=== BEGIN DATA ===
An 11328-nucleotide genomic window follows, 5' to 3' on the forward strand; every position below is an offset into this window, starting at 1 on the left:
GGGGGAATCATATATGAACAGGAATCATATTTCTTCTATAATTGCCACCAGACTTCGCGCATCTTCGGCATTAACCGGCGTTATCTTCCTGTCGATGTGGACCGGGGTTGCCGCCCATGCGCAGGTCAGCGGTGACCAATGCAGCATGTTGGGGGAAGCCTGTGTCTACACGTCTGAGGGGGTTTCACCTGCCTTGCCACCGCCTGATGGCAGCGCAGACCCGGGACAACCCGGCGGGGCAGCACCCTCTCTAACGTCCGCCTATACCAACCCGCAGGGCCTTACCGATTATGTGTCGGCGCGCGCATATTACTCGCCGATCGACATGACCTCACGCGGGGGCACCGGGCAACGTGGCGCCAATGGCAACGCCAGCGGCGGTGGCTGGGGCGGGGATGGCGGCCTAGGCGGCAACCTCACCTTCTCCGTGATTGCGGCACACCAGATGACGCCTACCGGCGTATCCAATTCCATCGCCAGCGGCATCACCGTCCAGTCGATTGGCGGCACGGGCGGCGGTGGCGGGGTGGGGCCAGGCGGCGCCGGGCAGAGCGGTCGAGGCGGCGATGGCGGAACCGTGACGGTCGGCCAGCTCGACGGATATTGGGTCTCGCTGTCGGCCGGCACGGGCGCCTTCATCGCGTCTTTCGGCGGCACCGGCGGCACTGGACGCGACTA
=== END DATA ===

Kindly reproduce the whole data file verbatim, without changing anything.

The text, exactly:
An 11328-nucleotide genomic window follows, 5' to 3' on the forward strand; every position below is an offset into this window, starting at 1 on the left:
GGGGGAATCATATATGAACAGGAATCATATTTCTTCTATAATTGCCACCAGACTTCGCGCATCTTCGGCATTAACCGGCGTTATCTTCCTGTCGATGTGGACCGGGGTTGCCGCCCATGCGCAGGTCAGCGGTGACCAATGCAGCATGTTGGGGGAAGCCTGTGTCTACACGTCTGAGGGGGTTTCACCTGCCTTGCCACCGCCTGATGGCAGCGCAGACCCGGGACAACCCGGCGGGGCAGCACCCTCTCTAACGTCCGCCTATACCAACCCGCAGGGCCTTACCGATTATGTGTCGGCGCGCGCATATTACTCGCCGATCGACATGACCTCACGCGGGGGCACCGGGCAACGTGGCGCCAATGGCAACGCCAGCGGCGGTGGCTGGGGCGGGGATGGCGGCCTAGGCGGCAACCTCACCTTCTCCGTGATTGCGGCACACCAGATGACGCCTACCGGCGTATCCAATTCCATCGCCAGCGGCATCACCGTCCAGTCGATTGGCGGCACGGGCGGCGGTGGCGGGGTGGGGCCAGGCGGCGCCGGGCAGAGCGGTCGAGGCGGCGATGGCGGAACCGTGACGGTCGGCCAGCTCGACGGATATTGGGTCTCGCTGTCGGCCGGCACGGGCGCCTTCATCGCGTCTTTCGGCGGCACCGGCGGCACTGGACGCGACTA